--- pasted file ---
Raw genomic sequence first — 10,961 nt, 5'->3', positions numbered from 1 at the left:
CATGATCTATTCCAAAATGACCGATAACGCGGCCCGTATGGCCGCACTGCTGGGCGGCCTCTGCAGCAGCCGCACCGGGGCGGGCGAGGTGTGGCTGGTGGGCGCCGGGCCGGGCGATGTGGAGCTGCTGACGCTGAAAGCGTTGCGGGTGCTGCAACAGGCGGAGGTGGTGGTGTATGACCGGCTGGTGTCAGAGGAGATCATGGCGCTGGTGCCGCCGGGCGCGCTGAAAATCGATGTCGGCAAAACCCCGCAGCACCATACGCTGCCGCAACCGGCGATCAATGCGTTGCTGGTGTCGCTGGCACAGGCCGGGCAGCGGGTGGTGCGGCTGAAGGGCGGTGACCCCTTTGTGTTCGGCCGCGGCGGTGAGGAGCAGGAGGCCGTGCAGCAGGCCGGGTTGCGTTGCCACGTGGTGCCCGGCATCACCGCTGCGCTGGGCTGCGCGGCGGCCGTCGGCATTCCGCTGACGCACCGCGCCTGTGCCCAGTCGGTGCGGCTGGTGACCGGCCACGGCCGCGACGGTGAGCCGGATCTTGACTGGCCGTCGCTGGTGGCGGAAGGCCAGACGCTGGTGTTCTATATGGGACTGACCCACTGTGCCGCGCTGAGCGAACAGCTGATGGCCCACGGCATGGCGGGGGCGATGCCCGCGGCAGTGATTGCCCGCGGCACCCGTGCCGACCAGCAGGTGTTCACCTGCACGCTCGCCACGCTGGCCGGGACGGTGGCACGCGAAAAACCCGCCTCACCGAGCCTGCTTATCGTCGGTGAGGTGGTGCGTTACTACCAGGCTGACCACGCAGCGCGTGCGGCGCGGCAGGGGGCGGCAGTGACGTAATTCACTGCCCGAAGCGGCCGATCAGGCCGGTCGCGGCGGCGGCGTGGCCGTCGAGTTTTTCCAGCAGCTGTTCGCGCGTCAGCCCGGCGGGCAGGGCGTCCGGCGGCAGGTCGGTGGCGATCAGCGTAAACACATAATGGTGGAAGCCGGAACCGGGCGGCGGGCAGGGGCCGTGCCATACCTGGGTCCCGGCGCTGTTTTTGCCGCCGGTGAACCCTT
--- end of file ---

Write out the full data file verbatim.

Raw genomic sequence first — 10,961 nt, 5'->3', positions numbered from 1 at the left:
CATGATCTATTCCAAAATGACCGATAACGCGGCCCGTATGGCCGCACTGCTGGGCGGCCTCTGCAGCAGCCGCACCGGGGCGGGCGAGGTGTGGCTGGTGGGCGCCGGGCCGGGCGATGTGGAGCTGCTGACGCTGAAAGCGTTGCGGGTGCTGCAACAGGCGGAGGTGGTGGTGTATGACCGGCTGGTGTCAGAGGAGATCATGGCGCTGGTGCCGCCGGGCGCGCTGAAAATCGATGTCGGCAAAACCCCGCAGCACCATACGCTGCCGCAACCGGCGATCAATGCGTTGCTGGTGTCGCTGGCACAGGCCGGGCAGCGGGTGGTGCGGCTGAAGGGCGGTGACCCCTTTGTGTTCGGCCGCGGCGGTGAGGAGCAGGAGGCCGTGCAGCAGGCCGGGTTGCGTTGCCACGTGGTGCCCGGCATCACCGCTGCGCTGGGCTGCGCGGCGGCCGTCGGCATTCCGCTGACGCACCGCGCCTGTGCCCAGTCGGTGCGGCTGGTGACCGGCCACGGCCGCGACGGTGAGCCGGATCTTGACTGGCCGTCGCTGGTGGCGGAAGGCCAGACGCTGGTGTTCTATATGGGACTGACCCACTGTGCCGCGCTGAGCGAACAGCTGATGGCCCACGGCATGGCGGGGGCGATGCCCGCGGCAGTGATTGCCCGCGGCACCCGTGCCGACCAGCAGGTGTTCACCTGCACGCTCGCCACGCTGGCCGGGACGGTGGCACGCGAAAAACCCGCCTCACCGAGCCTGCTTATCGTCGGTGAGGTGGTGCGTTACTACCAGGCTGACCACGCAGCGCGTGCGGCGCGGCAGGGGGCGGCAGTGACGTAATTCACTGCCCGAAGCGGCCGATCAGGCCGGTCGCGGCGGCGGCGTGGCCGTCGAGTTTTTCCAGCAGCTGTTCGCGCGTCAGCCCGGCGGGCAGGGCGTCCGGCGGCAGGTCGGTGGCGATCAGCGTAAACACATAATGGTGGAAGCCGGAACCGGGCGGCGGGCAGGGGCCGTGCCATACCTGGGTCCCGGCGCTGTTTTTGCCGCCGGTGAACCCTT